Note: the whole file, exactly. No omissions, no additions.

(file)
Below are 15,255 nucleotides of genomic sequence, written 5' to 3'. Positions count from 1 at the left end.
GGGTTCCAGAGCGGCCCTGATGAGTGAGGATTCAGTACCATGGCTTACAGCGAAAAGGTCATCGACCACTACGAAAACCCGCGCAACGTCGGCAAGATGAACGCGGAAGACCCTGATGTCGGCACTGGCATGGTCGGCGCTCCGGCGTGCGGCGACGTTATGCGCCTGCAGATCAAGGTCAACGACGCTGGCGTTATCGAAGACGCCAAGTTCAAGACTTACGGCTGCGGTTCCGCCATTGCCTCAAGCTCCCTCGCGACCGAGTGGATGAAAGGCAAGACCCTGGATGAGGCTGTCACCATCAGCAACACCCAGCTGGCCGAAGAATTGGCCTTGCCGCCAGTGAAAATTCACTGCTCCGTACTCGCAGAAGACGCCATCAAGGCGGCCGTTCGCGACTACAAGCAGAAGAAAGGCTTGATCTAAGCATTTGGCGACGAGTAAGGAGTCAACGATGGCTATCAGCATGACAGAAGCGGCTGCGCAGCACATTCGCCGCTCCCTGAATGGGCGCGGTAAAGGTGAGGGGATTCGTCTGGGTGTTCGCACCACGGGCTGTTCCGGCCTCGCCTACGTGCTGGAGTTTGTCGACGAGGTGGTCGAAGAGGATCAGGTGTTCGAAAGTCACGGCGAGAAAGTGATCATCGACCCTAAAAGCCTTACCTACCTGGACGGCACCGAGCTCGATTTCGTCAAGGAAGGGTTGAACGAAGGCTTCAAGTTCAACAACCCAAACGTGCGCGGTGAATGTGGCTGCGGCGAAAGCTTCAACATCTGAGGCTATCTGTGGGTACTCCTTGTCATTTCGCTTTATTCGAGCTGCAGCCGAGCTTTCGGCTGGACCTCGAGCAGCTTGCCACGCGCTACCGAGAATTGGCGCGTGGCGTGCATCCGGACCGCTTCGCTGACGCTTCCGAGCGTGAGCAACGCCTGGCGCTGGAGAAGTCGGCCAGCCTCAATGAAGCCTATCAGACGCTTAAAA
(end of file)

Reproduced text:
Below are 15,255 nucleotides of genomic sequence, written 5' to 3'. Positions count from 1 at the left end.
GGGTTCCAGAGCGGCCCTGATGAGTGAGGATTCAGTACCATGGCTTACAGCGAAAAGGTCATCGACCACTACGAAAACCCGCGCAACGTCGGCAAGATGAACGCGGAAGACCCTGATGTCGGCACTGGCATGGTCGGCGCTCCGGCGTGCGGCGACGTTATGCGCCTGCAGATCAAGGTCAACGACGCTGGCGTTATCGAAGACGCCAAGTTCAAGACTTACGGCTGCGGTTCCGCCATTGCCTCAAGCTCCCTCGCGACCGAGTGGATGAAAGGCAAGACCCTGGATGAGGCTGTCACCATCAGCAACACCCAGCTGGCCGAAGAATTGGCCTTGCCGCCAGTGAAAATTCACTGCTCCGTACTCGCAGAAGACGCCATCAAGGCGGCCGTTCGCGACTACAAGCAGAAGAAAGGCTTGATCTAAGCATTTGGCGACGAGTAAGGAGTCAACGATGGCTATCAGCATGACAGAAGCGGCTGCGCAGCACATTCGCCGCTCCCTGAATGGGCGCGGTAAAGGTGAGGGGATTCGTCTGGGTGTTCGCACCACGGGCTGTTCCGGCCTCGCCTACGTGCTGGAGTTTGTCGACGAGGTGGTCGAAGAGGATCAGGTGTTCGAAAGTCACGGCGAGAAAGTGATCATCGACCCTAAAAGCCTTACCTACCTGGACGGCACCGAGCTCGATTTCGTCAAGGAAGGGTTGAACGAAGGCTTCAAGTTCAACAACCCAAACGTGCGCGGTGAATGTGGCTGCGGCGAAAGCTTCAACATCTGAGGCTATCTGTGGGTACTCCTTGTCATTTCGCTTTATTCGAGCTGCAGCCGAGCTTTCGGCTGGACCTCGAGCAGCTTGCCACGCGCTACCGAGAATTGGCGCGTGGCGTGCATCCGGACCGCTTCGCTGACGCTTCCGAGCGTGAGCAACGCCTGGCGCTGGAGAAGTCGGCCAGCCTCAATGAAGCCTATCAGACGCTTAAAA